This was a very uneven book; there were parts that were great and parts that were simply bad.
The story starts with the hero and the heroine meeting and though there is an attraction between them, they're not meant to be because he's already married. Later that night, the big fire that ruined Chicago in 1871 starts and in the flaming city, the heroine rescues a baby girl while the hero gets severely hurt and scarred for life.
Five years later they meet again: she is applying for a loan in the bank he's directing. While in his office the heroine sees a photo of a baby girl; the girl she saved 5 years ago in the fire. It turns out she's his daughter which he believes dead. Divorced and alone, the charming, handsome man she once met has turned into a scarred, brooding, intimidating man. A man who still attracts her, but it is now the child's interest that she must think first of all.
This is obviously a very emotional story and the role's child is elemental in its progress. It became also its greatest weakness in my opinion. The child unfortunately is the usual romance kid that talks and acts like a teen or even an adult rather than a six years old (that's my son's age so I know exactly what's normal and not in that age). A whole 100 pages in the middle of the book are dedicated to the child: who's going to take custody, how are they going to approach the issue with her, how does she feel, etc etc. So, for 100 pages, the focus is away from the romance.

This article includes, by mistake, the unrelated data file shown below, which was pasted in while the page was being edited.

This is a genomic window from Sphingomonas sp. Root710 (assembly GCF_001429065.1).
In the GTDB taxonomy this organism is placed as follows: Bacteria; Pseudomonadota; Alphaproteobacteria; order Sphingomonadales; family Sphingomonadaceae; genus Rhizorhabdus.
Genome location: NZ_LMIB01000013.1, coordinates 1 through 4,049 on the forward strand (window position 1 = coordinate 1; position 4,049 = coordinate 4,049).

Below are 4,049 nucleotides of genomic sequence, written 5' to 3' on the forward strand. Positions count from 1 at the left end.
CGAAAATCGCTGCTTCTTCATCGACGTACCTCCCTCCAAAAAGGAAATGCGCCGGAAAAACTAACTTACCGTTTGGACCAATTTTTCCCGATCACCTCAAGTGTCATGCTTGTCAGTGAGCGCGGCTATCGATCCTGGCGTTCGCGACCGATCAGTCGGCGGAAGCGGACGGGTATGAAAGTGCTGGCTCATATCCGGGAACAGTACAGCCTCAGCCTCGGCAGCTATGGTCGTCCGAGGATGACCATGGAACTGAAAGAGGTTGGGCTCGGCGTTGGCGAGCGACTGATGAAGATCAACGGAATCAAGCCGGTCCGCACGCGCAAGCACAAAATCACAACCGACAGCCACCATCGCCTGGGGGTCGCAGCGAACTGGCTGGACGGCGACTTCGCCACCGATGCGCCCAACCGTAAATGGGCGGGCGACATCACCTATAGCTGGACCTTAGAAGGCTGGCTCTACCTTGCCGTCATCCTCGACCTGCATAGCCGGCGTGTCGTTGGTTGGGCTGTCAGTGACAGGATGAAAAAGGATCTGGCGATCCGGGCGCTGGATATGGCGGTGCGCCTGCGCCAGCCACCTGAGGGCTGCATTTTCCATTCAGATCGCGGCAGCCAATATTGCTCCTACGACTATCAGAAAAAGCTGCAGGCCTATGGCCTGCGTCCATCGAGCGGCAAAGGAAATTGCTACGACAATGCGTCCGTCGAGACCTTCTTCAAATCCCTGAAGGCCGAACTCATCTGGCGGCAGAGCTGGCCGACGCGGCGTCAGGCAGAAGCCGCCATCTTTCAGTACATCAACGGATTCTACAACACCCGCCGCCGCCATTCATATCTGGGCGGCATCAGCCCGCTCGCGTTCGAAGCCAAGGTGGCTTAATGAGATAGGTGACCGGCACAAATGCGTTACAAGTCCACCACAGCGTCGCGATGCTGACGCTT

Luckily, after that point the romance picks up, only to stumble again near the end. The heroine is a suffragette; she protests, writes banners, going on marches and owns a ladies' bookstore. Those acts of hers not only cause trouble to her husband's job in the bank, but put her in a dilemma too: should she choose her family or her cause? IMO, there was no way out of that dilemma, not in any way that could guarantee a true HEA. The heroine often thinks show she likes the comforts her husband's paycheck is providing her and that she dislikes being the object of ridicule for so many years. She also feels guilty when her own daughter tells her she prefers her not working in her bookshop, because now they have more time together. But in the end she can't abandon so many women who don't have her resources and wants to fight for them.
I will agree with other reviewers that in the end, I wasn't convinced about the love between the hero and heroine; they still kept a big part of themselves from each other and were way too different to be happy together. That the heroine actually accused him of doing something atrocious against her 30 pages before the end, confirmed how little they knew each other and how improbable a HEA between them would ever be. Still, there were some scenes that moved me inordinately and made this better than average. I just wish the author hadn't dug such a hole for her heroes that they couldn't get out no matter what:(